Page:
Foreign Bodies

Francis Frascina on Brexit, the body and the workings of the state

Fallout from the EU Referendum casts work by Mona Hatoum, Lars Laumann and Trevor Paglen in a new light.

In the third week of June, it seemed impossible to read Mona Hatoum’s Corps étranger, 1994, included in her retrospective at Tate Modern (Interview AM396), and Trevor Paglen’s works in this year’s Deutsche Börse Photography Foundation Prize at the Photographers’ Gallery without thinking about incessant media rhetoric surrounding EU referendum debates. Most obviously, the literal translation of Hatoum’s French title into the English ‘foreign body’ (or bodies) clattered into identity and migration discourses of nationhood and otherness within the UK body politic. Then there were Paglen’s concerns with the limits of visual culture in representing state phenomena, actions and processes ‘hidden from the public eye’ and his advocacy of multi-disciplinary analyses of ‘images that teach us how to see the world that’s around us all of the time’. In practice, his untitled large-format-camera photographs of sublime Nevada skies containing minute details of US military combat aircraft, such as Predator, Reaper and Sentinel drones, which confirm that geographic location’s lethal reality as the base for these unmanned aircraft, are lessons in the skills of critical looking. Such lessons were dispensed with in June’s plethora of UKIP posters and tabloid images of migration ‘plague’. Was it possible to see the lethal reality, the metaphorical drones, of these posters and images designed to frame or manage social fear in manufacturing consent?

Hatoum’s play on words in relation to her video/sound installation suggests bodies as being externally diverse but internally similar, as visually manifest in multi-cultural differences but at the same time unseen in anatomical and biological processes of what she calls their ‘inside territory’. Here, though, the communality of the internally similar is rendered insecure by the normally hidden character of such ‘inside territory’, with symptoms of autoimmune diseases, viruses and adrenaline-driven fear or hatred that even the endoscopic camera cannot reveal. In 1988 Susan Sontag famously wrote about AIDS and its metaphors to locate that decade’s negative rhetoric in historic descriptions of diseases that are not simply fatal but transform the body into something alienating like leprosy, syphilis and cholera: diseases described as repulsive and ‘collectively invasive’. Plague metaphors to demonise otherness as a transforming foreign body, a cancerous ‘enemy within’ or invasive ‘enemy without’ have been mobilised by leaders of nation states keen to obscure their own agendas.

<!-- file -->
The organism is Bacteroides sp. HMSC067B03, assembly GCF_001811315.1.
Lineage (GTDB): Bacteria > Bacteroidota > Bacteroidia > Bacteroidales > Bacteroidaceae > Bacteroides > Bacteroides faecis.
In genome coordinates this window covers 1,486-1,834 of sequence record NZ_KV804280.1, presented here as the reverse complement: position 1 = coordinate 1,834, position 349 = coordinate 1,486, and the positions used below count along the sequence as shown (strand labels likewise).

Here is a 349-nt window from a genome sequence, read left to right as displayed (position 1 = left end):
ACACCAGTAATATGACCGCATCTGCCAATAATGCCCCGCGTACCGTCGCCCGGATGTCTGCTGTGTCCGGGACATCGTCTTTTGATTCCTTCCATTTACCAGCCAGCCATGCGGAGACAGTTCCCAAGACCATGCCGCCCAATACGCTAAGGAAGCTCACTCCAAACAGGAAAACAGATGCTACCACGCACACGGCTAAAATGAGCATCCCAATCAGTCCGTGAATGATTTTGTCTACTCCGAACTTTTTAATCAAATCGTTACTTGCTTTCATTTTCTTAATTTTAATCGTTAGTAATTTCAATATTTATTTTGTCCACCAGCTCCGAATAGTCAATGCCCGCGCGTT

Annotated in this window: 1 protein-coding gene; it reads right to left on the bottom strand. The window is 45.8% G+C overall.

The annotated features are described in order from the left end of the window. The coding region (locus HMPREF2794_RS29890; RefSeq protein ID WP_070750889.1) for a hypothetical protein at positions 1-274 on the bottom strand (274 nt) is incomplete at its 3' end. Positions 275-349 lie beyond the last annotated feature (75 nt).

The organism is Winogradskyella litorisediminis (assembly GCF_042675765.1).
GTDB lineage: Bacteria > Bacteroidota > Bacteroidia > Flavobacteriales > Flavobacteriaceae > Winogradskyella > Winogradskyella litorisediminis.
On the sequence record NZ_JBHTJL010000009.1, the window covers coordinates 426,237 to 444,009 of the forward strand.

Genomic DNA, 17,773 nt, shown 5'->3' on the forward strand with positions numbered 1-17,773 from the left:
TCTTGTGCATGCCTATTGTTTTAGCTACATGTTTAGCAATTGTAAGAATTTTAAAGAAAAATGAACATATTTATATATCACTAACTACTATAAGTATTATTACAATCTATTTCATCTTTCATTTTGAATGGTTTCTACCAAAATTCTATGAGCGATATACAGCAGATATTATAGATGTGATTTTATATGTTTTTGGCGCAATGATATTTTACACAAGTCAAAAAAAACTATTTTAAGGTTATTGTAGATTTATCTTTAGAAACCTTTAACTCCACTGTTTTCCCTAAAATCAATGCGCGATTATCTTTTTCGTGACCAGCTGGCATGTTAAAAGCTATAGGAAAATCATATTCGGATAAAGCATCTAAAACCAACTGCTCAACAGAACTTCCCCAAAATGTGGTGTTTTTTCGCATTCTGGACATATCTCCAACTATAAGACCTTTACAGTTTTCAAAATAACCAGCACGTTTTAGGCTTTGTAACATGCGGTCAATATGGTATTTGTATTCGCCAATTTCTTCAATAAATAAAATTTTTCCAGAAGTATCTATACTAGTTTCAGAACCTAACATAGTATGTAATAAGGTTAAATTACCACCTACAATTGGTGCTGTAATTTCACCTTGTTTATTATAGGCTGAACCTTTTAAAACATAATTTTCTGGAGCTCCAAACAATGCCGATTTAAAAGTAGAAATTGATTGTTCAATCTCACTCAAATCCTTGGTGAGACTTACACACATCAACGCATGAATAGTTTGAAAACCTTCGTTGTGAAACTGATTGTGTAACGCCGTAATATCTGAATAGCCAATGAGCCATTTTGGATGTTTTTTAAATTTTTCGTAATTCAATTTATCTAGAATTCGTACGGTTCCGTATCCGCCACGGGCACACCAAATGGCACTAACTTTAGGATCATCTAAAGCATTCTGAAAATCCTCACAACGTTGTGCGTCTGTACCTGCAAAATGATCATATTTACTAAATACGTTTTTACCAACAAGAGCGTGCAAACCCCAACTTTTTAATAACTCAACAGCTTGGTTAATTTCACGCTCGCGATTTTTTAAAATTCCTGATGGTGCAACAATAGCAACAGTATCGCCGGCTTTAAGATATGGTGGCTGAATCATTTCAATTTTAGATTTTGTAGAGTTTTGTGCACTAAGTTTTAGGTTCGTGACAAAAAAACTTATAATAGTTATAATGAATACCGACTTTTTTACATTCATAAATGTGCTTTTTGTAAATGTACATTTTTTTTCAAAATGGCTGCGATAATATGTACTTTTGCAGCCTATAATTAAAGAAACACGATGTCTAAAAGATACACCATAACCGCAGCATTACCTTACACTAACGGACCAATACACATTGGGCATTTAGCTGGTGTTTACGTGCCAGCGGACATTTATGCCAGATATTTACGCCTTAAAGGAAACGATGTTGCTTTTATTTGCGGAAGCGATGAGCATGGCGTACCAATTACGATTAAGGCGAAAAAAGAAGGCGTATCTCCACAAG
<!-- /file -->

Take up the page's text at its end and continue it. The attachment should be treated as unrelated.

An example from the UK is Margaret Thatcher’s 1980s use of the phrase ‘enemy within’ to attack trade unions – especially the miners’ union – and peace campaigners such as CND and the Women’s Camp at Greenham Common, and of ‘enemy without’ to justify military actions against legacies of the British Empire, ranging from the Falklands War to covert and overt operations against the IRA, while combating virulent Tory Eurosceptic attacks which characterised the EU as an exogenous organism causing internal disease to the UK body politic. Since the 1970s, a constant fight between supporters of remain and leave has been endogenous to the Tory Party system, substantially contributing to the downfall of both Thatcher and her successor John Major, before causing David Cameron acute symptoms.